Music composed by Giacomo Puccini. Libretto by Guelfo Civinini and Carlo
Zangarini after David Belasco’s play The Girl of the Golden
First Performance: 10 December 1910, Metropolitan Opera
House, New York.
|Jack Rance, sheriff||Baritone|
|Dick Johnson/Ramerrez, bandit||Tenor|
|Nick, bartender at the Polka saloon||Tenor|
|Ashby, Wells Fargo agent||Bass|
|Trin, a miner||Tenor|
|Sid, a miner||Baritone|
|Bello, a miner||Baritone|
|Harry, a miner||Tenor|
|Joe a miner||Tenor|
|Happy a miner||Baritone|
|Larkens, a miner||Bass|
|Billy Jackrabbit, a Red Indian||Bass|
|Wowkle, his squaw||Mezzo-Soprano|
|Jake Wallace, a travelling camp minstrel||Baritone|
|JosÈ Castro (mestizo), one of Ramerrez’s band||Bass|
|The Pony Express riders||Tenor|
Setting: A camp of miners at the foot of the Cloudy
Mountains during the California Gold Rush (1849-50).
The plot is concerned with rather melodramatic happenings during the days
of the California Gold Rush. While remaining true, in general, to his usual
melodious style, Puccini has adapted his score to a rapidly moving
conversational dialogue. He also shows that he was aware of the musical
progress of the times by his use of consecutive and unresolved seventh chords
somewhat in the manner of Ravel, and in the employment of Debussian augmented
triads. Moreover, for the sake of local color, he introduces melodies and
rhythms characteristic of the South and Southwest.
Ashby, agent of the Wells Fargo Company, enters the “Polka”
bar-room, and, joining the miners there assembled, says that he is close on
the track of Ramerrez, chief of the band of Mexican outlaws who have recently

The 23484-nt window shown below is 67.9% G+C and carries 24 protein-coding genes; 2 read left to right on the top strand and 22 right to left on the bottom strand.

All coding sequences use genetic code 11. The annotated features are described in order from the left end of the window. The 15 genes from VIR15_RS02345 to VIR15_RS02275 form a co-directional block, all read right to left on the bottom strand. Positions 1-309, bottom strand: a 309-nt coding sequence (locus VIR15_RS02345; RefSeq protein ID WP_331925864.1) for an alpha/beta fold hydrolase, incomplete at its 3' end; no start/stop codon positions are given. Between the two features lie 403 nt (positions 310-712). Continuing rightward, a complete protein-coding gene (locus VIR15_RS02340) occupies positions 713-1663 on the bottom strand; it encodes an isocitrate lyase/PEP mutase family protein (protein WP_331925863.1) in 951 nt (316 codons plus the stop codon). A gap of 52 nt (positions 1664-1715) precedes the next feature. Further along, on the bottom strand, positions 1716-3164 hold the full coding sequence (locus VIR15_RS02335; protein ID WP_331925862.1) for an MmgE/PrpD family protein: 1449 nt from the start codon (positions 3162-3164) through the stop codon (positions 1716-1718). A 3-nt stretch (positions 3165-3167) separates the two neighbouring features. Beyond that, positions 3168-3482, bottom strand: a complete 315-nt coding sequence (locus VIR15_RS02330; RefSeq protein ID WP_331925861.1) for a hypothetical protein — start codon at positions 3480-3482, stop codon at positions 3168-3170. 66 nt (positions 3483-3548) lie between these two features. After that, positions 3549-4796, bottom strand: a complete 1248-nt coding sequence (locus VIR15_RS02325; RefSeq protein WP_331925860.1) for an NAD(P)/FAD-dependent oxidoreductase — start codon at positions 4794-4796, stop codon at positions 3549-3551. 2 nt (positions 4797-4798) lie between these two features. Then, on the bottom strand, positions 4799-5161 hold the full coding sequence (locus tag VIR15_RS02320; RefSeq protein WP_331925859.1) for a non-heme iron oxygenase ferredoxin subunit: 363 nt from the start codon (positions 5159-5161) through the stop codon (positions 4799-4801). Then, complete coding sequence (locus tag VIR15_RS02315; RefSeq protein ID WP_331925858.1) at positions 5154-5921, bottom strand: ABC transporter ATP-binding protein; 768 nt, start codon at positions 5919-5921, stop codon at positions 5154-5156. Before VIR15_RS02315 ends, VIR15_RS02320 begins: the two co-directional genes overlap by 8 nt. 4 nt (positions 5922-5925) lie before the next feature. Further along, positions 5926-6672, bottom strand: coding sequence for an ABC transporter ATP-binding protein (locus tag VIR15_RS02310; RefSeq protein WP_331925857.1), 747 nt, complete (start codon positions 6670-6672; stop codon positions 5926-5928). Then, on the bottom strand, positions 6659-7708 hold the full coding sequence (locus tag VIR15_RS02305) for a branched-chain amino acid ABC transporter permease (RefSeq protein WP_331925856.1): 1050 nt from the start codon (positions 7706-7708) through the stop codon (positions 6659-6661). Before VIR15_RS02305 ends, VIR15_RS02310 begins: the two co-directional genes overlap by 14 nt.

committed a big robbery. The sheriff, Jack Rance, in talking with the men,
boasts of his own love affair with the “girl,” Minnie, and says
that he is going to marry her. One of the miners disputes his claim and a
brawl results. Minnie herself enters and stops it. Minnie runs the
“Polka,” for she is the orphaned child of the founder of this
establishment, and also acts as mother and guardian angel to the miners and
cowboys who frequent the place. When Rance proposes to her in his crude
fashion, she spurns him and holds him at bay with a revolver. A stranger
enters and gives his name as Dick Johnson of Sacramento. The sheriff is
suspicious concerning him, but Minnie takes his part, saying that she has met
him before. Johnson is in reality none other than the hunted Ramerrez —
he has come to rob the saloon. Unaware of this, Minnie recalls with Dick the
time they first met and fell in love with one another. The men all go in
search of Ramerrez, leaving with Minnie their gold. She declares that if
anyone is to steal the gold he must do so over her dead body. Johnson has
become more and more enamoured of her and relinquishes his plan of robbery;
now he admires her courage. She invites him to visit her in her cabin when
the miners shall have returned.
Johnson and Minnie meet at her “shack” and sing of their love.
Suddenly shots are heard outside in the darkness — the men are again